Climate change is a threat multiplier.
Those already most vulnerable, experiencing widespread poverty, food insecurity, and inequality, are also worst impacted by climate change. They lack the resources to adapt and to protect themselves. Many are also communities that rely entirely on nature for their livelihood – a 2021 study found that over a billion people depend on nature for survival.
At the same time, climate change isn’t just impacting humans.
It’s impacting all life on our planet. Entire ecosystems are being threatened by the increase in temperatures and in natural disasters, being forced to adapt much quicker than they typically would – and some species simply can’t do this. Because of this, climate change is causing major loss in biodiversity.
These are all urgent issues, and they all go hand-in-hand.
That’s why we need climate solutions which also address broader societal issues. As the Project Drawdown: Climate-Poverty Connections report put it:
We’re already seeing climate projects which restore nature whilst also lifting millions of people out of poverty. Take the restoration of the Loess Plateau in China, or the revival of the Gorongosa National Park ecosystem in Mozambique, for instance.
But we need more. And that’s where carbon offsetting comes in.
Purchasing carbon credits from projects which have these intersectional impacts gives businesses and individuals a way to make a positive difference beyond just emissions reduction or carbon removal – rippling out to broader environmental and social benefits too.
In carbon offsetting, this is often referred to as ‘co-benefits’ or ‘additional impacts’.
They’re something we think you should absolutely be looking out for when deciding which projects to purchase carbon credits for – because we need climate solutions that affect whole system change. Operating in a silo is never productive in the long-run.
Generally speaking, high-quality carbon offset projects will always include co-benefits.
But be warned: in a worst case scenario, some low-quality offset projects can do more harm than good because they aren’t taking the needs of wider ecosystems or local communities into consideration in project planning and development.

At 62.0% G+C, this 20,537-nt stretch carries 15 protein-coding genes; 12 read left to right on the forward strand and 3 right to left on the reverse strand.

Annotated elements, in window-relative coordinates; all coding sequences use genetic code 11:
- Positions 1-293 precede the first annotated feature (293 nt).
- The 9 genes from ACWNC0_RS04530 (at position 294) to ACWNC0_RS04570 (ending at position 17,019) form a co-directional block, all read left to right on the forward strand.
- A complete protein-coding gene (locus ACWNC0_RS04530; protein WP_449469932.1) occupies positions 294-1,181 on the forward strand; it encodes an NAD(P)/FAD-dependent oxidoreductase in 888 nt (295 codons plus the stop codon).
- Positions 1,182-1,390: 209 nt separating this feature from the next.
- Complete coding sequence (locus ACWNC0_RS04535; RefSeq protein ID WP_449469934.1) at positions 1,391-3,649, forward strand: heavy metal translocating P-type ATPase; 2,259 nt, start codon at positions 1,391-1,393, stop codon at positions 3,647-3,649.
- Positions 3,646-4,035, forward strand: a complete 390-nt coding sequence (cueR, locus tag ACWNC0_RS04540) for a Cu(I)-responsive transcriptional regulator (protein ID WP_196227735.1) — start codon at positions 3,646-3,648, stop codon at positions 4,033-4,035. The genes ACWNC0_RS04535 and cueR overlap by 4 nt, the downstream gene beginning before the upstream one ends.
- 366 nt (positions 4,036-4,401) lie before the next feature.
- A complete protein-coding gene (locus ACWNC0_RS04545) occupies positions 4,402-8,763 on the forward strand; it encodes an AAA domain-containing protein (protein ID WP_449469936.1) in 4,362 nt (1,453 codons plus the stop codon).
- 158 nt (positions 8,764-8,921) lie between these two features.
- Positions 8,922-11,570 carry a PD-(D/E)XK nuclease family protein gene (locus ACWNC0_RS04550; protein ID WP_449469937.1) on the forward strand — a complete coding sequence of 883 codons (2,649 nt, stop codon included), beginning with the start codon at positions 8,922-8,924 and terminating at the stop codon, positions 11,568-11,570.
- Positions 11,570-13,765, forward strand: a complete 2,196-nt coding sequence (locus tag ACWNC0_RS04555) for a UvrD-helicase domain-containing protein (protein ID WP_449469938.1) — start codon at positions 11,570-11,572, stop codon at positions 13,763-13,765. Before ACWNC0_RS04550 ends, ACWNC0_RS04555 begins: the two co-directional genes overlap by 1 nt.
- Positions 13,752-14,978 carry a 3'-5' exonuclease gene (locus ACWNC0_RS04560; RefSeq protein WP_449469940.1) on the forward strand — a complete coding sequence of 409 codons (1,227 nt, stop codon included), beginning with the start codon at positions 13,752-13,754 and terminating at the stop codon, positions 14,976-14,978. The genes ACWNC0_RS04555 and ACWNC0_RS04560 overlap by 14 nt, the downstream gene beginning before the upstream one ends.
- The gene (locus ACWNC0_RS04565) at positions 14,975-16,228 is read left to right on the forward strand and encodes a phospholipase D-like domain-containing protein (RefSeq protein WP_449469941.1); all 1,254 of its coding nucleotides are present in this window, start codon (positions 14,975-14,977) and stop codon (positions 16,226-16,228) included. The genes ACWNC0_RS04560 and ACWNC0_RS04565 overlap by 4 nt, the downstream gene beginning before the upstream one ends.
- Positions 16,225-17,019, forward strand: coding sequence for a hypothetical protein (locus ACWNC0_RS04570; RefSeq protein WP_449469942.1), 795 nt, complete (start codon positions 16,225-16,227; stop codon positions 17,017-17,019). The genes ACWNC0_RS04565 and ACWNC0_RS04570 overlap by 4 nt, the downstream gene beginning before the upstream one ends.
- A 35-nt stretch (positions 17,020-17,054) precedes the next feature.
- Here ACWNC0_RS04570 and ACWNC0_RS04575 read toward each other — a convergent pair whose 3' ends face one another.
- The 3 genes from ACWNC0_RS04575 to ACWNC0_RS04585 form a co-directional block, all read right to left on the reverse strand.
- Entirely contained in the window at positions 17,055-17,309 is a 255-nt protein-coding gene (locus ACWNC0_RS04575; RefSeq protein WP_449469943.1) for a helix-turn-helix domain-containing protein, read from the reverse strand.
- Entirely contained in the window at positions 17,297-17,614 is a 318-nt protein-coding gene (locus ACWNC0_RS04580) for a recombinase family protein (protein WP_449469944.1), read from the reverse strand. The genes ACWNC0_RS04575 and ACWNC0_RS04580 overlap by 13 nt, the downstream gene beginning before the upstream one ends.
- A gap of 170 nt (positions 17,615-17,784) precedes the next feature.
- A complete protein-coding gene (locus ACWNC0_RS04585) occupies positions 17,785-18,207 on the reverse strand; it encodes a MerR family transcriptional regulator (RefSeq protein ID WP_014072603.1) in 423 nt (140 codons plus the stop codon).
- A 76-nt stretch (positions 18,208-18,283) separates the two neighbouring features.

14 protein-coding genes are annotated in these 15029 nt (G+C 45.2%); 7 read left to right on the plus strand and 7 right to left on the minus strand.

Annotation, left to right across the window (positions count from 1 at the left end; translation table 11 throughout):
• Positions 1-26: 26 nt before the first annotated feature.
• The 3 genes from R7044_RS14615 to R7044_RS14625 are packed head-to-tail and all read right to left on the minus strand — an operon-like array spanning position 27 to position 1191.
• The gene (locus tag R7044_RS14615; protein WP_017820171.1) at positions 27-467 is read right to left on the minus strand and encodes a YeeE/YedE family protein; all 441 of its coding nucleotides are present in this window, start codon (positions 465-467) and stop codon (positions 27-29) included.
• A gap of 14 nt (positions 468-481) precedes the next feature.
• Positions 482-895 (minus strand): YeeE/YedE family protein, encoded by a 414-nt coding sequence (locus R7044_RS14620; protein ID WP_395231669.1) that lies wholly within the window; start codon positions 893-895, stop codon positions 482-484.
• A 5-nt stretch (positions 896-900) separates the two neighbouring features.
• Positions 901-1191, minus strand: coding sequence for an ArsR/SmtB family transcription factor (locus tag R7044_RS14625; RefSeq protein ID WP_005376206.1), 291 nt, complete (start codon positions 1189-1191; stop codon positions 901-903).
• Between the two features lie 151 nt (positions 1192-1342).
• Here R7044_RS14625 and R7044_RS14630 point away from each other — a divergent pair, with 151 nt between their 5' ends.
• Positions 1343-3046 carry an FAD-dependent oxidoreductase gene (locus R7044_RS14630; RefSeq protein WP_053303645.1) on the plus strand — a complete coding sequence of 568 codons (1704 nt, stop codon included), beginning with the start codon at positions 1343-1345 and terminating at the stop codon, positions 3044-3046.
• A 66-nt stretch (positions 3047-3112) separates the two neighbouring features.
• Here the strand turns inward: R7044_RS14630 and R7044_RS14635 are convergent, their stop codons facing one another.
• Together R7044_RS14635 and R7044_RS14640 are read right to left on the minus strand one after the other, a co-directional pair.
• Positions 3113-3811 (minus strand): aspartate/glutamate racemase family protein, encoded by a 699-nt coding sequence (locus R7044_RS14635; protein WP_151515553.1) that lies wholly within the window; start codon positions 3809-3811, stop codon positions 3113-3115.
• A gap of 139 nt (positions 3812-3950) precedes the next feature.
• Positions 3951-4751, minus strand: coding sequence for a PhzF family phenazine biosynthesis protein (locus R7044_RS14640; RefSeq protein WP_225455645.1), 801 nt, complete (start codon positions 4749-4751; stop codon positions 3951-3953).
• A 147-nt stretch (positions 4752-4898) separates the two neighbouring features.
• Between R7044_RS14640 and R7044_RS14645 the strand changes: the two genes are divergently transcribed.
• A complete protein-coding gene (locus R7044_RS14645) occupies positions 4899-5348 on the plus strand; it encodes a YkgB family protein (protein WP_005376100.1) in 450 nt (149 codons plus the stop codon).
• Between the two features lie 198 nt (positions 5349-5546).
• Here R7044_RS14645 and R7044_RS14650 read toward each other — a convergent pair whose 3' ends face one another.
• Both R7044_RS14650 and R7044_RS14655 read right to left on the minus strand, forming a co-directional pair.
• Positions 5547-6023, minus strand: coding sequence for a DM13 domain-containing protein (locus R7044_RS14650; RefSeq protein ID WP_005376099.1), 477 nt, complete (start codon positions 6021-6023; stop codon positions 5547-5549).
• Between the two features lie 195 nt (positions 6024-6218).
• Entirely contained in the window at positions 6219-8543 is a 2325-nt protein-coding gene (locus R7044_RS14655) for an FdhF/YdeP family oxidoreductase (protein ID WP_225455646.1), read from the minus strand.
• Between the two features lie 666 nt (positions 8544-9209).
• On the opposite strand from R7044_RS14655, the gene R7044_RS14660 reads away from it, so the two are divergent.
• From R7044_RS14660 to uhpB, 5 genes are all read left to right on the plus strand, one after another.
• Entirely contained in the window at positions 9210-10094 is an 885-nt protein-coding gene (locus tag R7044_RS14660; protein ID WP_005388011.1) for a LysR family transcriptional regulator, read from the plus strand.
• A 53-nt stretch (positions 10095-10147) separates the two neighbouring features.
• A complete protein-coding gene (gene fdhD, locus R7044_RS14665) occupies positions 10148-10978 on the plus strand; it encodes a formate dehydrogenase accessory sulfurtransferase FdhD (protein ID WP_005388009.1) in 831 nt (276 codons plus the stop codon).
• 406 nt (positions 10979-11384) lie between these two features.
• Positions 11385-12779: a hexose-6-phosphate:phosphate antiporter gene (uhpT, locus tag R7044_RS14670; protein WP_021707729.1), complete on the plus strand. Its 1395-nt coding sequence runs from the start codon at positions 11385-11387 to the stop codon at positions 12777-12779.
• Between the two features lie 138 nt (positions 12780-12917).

If you’re purchasing carbon offsets, you need to make sure you’re prioritising quality to avoid this being the case.
What the co-benefits are differs from project to project, but could include:
In our project library at Lune we always flag the relevant UN Sustainable Development goals to highlight the co-benefits of our projects – the SDGs are a framework that takes into account social, environmental, and economic progress.
Carbon forestry projects are often located in areas where there is a strong tie between people and land, with communities relying on these forests for subsistence.
In most cases, these communities have absolutely no legal rights to the land they’ve maintained and called home for centuries – a study by The Conversation found that less than 25% of countries recognise the rights of indigenous communities to govern lands.
The Bunong people are an indigenous ethnic minority group, with villages and communities throughout the Keo Seima wildlife sanctuary in Cambodia. Traditionally they have deep ties with the forest both through their spiritual beliefs and their reliance on the land for food, medicine, and more.
But, they had no legal right to their land. And their homes and livelihoods were at threat from illegal land clearance targeting valuable timber in the forest.
The Keo Seima REDD+ forest conservation project was established to protect the forest from this illegal logging, preventing the loss of valuable carbon stores – as you can see in this GIF from the Global Forest Watch, showing the prevention of deforestation in the Keo Seima project area:
But, as well as this core aim to prevent deforestation and protect vital carbon storage, the project recognised the need to protect the community’s right to the land as part of the conservation effort.
So far, through the project's commitment to support the sustainable development of the local community, they have secured 7 Indigenous Community Land Titles for Bunong communities within the project area, with 6 more under review by the Cambodian Ministry of Environment and 4 additional in process – giving the Bunong people the legal right to their land.
Other notable co-benefits of the Keo Seima project include:
For more information on how we evaluate projects for quality with relation to their co-benefits, take a look at our project evaluation process.